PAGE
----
EU invests €800,000 to assess Crypto damage

The European Union (EU) has taken the initiative to assess the environmental impact attributed to crypto. Amount of the operation: $842,000.

Crypto at the heart of the European Commission’s concerns

In a time when global focus is on environmental sustainability, all projects—including those in the crypto sector, which often operates outside governmental oversight—are rigorously evaluated for their environmental impact.

Numerous studies have been conducted to assess the environmental footprint of cryptocurrency. Recently, research from the University of Cambridge dispelled some concerns by demonstrating that cryptocurrencies don’t have the negative environmental impact many feared.

Even with these comforting findings, European authorities continue to worry about the proof-of-work consensus mechanism central to Bitcoin mining. Yet, Cambridge University’s research shows that Bitcoin’s energy use accounts for a mere 0.38% of global energy consumption.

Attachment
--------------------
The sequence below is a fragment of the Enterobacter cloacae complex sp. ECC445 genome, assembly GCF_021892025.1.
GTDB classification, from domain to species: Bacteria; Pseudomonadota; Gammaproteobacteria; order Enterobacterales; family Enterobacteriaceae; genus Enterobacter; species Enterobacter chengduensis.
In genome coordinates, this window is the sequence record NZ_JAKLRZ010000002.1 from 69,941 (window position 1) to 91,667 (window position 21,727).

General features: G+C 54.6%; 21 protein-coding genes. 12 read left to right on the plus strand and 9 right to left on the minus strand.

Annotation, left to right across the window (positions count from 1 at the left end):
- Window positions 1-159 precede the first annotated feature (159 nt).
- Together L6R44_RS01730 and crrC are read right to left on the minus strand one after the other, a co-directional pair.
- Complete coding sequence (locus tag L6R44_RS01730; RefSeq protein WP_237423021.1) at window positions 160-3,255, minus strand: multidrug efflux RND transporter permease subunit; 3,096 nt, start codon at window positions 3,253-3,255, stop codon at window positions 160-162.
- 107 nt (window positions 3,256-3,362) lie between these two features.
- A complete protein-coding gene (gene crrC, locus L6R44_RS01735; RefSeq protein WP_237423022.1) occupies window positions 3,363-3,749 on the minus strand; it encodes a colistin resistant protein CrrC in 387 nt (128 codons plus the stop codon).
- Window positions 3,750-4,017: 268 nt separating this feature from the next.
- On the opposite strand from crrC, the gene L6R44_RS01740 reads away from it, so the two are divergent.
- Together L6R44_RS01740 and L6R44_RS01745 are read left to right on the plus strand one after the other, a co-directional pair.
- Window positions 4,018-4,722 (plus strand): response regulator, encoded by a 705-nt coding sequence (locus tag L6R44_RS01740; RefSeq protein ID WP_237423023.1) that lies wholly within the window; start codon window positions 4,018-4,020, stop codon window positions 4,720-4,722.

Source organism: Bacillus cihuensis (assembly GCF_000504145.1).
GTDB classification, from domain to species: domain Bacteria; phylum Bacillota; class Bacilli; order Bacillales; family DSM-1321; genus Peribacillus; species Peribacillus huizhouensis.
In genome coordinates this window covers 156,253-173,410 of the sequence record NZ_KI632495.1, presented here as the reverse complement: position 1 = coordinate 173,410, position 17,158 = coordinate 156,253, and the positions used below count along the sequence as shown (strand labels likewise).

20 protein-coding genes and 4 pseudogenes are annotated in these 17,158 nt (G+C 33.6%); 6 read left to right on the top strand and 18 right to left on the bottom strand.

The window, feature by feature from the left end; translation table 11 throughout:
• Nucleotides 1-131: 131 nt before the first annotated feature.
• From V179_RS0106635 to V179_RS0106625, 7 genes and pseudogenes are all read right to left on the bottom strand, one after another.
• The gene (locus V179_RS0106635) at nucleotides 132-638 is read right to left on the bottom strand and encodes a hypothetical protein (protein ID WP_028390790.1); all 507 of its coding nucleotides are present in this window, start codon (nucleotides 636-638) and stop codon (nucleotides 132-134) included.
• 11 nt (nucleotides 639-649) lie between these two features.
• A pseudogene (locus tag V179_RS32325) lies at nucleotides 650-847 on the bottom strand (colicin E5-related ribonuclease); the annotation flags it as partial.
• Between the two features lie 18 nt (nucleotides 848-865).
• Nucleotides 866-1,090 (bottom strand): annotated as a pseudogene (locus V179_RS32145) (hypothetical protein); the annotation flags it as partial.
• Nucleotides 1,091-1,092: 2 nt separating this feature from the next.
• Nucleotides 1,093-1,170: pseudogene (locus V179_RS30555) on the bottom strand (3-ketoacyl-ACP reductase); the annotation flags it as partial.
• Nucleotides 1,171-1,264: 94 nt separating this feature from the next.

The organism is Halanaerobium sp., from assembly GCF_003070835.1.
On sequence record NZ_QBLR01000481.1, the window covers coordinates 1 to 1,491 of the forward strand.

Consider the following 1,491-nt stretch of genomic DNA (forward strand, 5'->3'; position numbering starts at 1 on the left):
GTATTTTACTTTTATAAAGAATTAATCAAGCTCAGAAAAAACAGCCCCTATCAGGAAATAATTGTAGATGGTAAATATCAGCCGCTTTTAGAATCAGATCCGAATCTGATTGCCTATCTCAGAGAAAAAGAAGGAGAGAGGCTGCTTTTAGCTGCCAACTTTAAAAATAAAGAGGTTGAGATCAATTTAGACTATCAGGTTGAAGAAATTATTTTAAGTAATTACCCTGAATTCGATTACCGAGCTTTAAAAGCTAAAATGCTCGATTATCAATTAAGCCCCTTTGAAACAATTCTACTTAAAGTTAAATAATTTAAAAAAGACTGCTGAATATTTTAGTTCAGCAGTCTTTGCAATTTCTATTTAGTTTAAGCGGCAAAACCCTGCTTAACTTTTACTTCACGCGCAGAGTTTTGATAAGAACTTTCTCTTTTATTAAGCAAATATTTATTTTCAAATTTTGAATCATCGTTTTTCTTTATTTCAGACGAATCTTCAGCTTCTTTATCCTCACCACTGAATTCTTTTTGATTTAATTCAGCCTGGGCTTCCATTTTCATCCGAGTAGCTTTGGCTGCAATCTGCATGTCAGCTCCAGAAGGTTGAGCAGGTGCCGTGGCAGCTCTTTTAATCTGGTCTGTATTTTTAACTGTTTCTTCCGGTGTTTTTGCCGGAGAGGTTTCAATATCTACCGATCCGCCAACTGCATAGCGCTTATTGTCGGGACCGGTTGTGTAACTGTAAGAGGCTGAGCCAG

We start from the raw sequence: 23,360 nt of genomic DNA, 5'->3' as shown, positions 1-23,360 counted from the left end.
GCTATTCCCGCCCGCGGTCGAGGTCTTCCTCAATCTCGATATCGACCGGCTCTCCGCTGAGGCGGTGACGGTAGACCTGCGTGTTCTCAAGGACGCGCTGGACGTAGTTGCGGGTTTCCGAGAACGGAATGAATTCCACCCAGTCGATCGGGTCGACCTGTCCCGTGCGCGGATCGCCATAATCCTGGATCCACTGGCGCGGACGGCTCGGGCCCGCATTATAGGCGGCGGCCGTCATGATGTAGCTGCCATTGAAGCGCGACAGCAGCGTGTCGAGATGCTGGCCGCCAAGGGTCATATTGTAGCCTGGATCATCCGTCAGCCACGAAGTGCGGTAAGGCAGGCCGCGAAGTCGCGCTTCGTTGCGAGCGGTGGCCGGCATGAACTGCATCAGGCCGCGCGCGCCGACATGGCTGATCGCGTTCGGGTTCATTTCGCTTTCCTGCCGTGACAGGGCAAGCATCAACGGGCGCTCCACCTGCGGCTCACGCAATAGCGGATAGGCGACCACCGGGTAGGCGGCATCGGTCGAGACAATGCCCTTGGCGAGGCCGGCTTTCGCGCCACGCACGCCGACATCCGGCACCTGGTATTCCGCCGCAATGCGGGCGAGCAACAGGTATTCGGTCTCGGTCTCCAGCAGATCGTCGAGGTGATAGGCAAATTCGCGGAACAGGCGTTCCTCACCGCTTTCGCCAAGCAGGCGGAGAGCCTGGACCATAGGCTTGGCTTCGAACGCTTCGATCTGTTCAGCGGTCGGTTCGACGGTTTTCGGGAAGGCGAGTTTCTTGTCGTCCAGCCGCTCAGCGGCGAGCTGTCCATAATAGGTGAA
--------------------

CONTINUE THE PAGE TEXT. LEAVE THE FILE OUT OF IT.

But that’s enough for the European Commission, which initiated an €800,000 tender for a study that aims to tackle the climate effects of cryptocurrency usage.

EU, €800,000 for standards or for freedom-destroying measures?

The European Commission’s study, for which the bidding closes on November 10, has a singular goal: to establish the standards that will inform upcoming EU policies designed to mitigate the environmental footprint of cryptocurrencies. Additionally, this study could set the stage for new energy efficiency guidelines tailored to blockchain technology.

There is evidence that crypto-assets can cause significant damage to the climate and environment.

European Commission

Back in March 2022, an amendment to the MiCA regulation aiming to ban Proof of Work (PoW) was rejected. If it had passed, Bitcoin could have been officially banned in the EU.